CD $12

COMPOSERS INSIDE ELECTRONICS - David Tudor’s Rainforest IV (Neuma 158; US) David Tudor’s legacy amongst post-modern electronic, experimental, and 20th ‘classical’ musicians and listeners was cemented by the origination of his accepted masterpiece, “Rainforest IV”. A living sound installation first devised by Tudor in 1973, it has over the decades been launched and ‘performed’ in numerous venues and in different configurations—infiltrated, augmented, and ‘played’—worldwide. Tudor’s work with John Cage is well-annotated and documented, but amongst his peers and avid followers, it is Rainforest that generates the highest respect and awe. Such reactions are wholly justified. To quote from this album’s liners, “‘Rainforest' is a collection of whimsical everyday and crafted objects, suspended in space, set into audible vibration by small electro-magnetic transducers. Each object responds to the input signals in uniquely non-linear, unpredictable ways via a roomful of transmuted sculptural loudspeakers.” The loudspeakers, and the attendant sounds being emitted, are initiated, layered, and transmuted by performers mounting a colorful assortment of electronic gadgets, from circuit-bending modules to self-built synthesizers, oscillators, tone generators, signal processors, and the like. On this particular rendition, recorded in 1977, the resulting audio characteristics were manipulated by well-regarded sonic architectonicists Paul DeMarinis, John Driscoll, Phil Edelstein, David Poyurow, Prent Rogers, Bill Viola and Tudor himself. Attempting to dissect the amazing panoply of tonal ‘events’ that emerge is almost foolhardy, as the very nature of listening to Rainforest is to in effect fully immerse oneself in abject sound. Suffice to say, the inner ear partakes of a vast array of highly detailed ’noise’ that coalesces into variable shapes and sizes as it splinters and reconstitutes itself endlessly. This vast audionomic ‘loop’ rustles, quakes, shimmers like the translucent pools of oily rainbows, quacks, squeaks, and often blossoms into, yes, a living, breathing ecosystem of unidentifiable flora and fauna. What’s consistently fascinating about the work, despite the uncountable times it has been presented, is that you’ll never hear it the same way twice; the performer's artful disruption and subsequent molding of the teeming sounds created massage a sonic kaleidoscope of endless, fragmented combinations. The Neuma label, and the long-lived roster of artists who embrace Rainforest, strongly urge the listener to use headphones to get the total impact, the magnificent wow and flutter, of its singular identity. Agreed. - Darren Bergstein, DMG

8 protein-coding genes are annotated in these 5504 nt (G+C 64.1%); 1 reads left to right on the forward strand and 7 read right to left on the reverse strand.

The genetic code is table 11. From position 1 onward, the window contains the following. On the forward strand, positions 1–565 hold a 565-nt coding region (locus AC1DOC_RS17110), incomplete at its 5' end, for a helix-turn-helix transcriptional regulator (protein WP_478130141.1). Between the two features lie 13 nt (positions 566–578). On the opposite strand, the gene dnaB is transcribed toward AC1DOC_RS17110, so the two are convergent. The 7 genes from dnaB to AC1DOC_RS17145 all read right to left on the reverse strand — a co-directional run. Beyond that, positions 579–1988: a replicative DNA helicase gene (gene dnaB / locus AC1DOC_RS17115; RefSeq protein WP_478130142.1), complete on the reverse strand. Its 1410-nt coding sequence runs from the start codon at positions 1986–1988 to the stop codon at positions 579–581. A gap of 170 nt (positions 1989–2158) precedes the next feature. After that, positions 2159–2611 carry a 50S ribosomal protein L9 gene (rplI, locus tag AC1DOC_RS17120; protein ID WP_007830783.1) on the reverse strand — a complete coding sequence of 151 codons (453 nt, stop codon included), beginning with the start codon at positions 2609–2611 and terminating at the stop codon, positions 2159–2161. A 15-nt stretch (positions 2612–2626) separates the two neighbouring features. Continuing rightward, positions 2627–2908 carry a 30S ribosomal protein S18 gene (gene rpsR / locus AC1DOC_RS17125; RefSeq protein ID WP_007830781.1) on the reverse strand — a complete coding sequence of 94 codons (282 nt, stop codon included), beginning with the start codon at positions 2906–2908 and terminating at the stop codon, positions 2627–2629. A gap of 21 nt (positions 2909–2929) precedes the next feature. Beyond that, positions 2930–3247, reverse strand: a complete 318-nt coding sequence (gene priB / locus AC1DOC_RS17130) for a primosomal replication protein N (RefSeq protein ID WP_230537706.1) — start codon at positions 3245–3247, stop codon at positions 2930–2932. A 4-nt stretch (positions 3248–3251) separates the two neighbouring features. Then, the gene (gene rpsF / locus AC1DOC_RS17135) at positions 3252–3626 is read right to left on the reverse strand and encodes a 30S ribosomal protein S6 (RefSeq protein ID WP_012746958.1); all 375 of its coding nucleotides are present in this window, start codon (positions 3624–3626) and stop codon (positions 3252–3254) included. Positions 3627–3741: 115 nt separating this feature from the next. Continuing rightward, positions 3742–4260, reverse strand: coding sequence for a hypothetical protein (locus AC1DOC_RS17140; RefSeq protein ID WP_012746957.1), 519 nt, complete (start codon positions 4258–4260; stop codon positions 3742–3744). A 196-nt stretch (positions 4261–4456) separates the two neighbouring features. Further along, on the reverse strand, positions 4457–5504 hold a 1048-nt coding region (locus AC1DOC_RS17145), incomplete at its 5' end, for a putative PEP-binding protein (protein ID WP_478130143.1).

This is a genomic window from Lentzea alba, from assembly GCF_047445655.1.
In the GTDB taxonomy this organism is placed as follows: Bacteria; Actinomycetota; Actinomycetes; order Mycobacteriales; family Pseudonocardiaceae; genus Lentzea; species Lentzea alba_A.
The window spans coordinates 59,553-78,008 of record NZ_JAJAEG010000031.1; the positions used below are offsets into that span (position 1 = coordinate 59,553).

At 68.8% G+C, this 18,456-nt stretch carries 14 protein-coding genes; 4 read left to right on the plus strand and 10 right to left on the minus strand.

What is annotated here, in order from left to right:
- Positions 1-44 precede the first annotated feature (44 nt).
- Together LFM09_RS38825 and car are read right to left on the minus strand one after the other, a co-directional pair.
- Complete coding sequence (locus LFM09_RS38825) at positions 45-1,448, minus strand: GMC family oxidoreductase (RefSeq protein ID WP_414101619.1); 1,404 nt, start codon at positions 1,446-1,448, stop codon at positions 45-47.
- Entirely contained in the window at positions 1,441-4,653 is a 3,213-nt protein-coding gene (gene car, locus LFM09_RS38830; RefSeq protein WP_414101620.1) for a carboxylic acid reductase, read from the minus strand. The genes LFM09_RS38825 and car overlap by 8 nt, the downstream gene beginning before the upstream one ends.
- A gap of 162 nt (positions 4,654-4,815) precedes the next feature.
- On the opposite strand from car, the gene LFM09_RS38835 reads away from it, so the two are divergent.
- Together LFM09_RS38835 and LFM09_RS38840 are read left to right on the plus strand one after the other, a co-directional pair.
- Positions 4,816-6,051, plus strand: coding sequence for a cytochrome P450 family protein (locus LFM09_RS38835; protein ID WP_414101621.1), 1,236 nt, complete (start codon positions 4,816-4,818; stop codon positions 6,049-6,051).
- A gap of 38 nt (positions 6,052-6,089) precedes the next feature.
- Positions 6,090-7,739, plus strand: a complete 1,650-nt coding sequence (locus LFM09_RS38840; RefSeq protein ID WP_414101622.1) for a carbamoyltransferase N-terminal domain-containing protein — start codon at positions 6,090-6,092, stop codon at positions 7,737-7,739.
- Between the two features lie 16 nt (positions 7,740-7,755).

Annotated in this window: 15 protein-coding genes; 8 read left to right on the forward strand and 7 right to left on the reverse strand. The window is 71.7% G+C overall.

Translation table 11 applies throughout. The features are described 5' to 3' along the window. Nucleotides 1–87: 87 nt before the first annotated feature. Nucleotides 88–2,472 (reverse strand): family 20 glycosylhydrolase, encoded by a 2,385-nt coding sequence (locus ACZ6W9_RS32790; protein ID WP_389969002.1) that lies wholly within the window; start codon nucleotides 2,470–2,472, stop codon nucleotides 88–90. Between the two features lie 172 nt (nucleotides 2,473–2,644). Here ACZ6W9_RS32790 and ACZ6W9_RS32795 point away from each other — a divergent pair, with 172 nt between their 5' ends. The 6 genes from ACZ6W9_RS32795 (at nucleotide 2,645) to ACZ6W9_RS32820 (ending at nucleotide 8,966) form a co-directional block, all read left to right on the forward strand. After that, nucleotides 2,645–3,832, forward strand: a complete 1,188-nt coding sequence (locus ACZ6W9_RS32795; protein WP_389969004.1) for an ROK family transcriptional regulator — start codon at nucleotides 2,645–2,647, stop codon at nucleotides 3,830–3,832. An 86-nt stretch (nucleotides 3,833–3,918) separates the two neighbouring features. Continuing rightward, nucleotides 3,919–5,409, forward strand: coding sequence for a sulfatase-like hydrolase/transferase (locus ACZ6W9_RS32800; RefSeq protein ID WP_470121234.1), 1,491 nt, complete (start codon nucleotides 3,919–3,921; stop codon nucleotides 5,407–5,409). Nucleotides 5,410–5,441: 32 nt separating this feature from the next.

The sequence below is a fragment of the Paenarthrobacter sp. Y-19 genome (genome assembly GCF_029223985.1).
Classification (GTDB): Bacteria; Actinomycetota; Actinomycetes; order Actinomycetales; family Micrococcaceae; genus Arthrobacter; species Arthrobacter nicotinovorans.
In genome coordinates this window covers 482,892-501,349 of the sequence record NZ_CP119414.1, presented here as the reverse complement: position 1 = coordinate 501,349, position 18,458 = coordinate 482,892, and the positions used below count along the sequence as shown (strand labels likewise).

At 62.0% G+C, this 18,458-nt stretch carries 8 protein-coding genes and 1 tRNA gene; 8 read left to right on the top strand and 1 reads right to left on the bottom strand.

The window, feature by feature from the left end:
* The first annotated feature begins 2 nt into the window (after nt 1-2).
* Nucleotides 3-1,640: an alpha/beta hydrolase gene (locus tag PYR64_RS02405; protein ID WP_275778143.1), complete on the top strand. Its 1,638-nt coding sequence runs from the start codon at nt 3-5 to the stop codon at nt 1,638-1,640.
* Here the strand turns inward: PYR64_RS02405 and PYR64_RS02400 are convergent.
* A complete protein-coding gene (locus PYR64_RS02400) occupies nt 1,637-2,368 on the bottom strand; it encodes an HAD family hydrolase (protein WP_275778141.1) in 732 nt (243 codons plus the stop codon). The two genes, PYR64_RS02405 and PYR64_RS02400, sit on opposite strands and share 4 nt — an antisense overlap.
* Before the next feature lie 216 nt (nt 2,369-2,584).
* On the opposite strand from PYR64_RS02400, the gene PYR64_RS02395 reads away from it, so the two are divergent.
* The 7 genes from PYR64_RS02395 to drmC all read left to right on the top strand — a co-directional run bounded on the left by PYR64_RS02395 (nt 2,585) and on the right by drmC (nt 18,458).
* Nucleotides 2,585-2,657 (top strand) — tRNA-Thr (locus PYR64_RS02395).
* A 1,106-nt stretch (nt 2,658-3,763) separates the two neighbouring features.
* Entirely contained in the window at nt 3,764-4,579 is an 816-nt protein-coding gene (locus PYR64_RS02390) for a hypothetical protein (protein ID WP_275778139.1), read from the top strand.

CD $14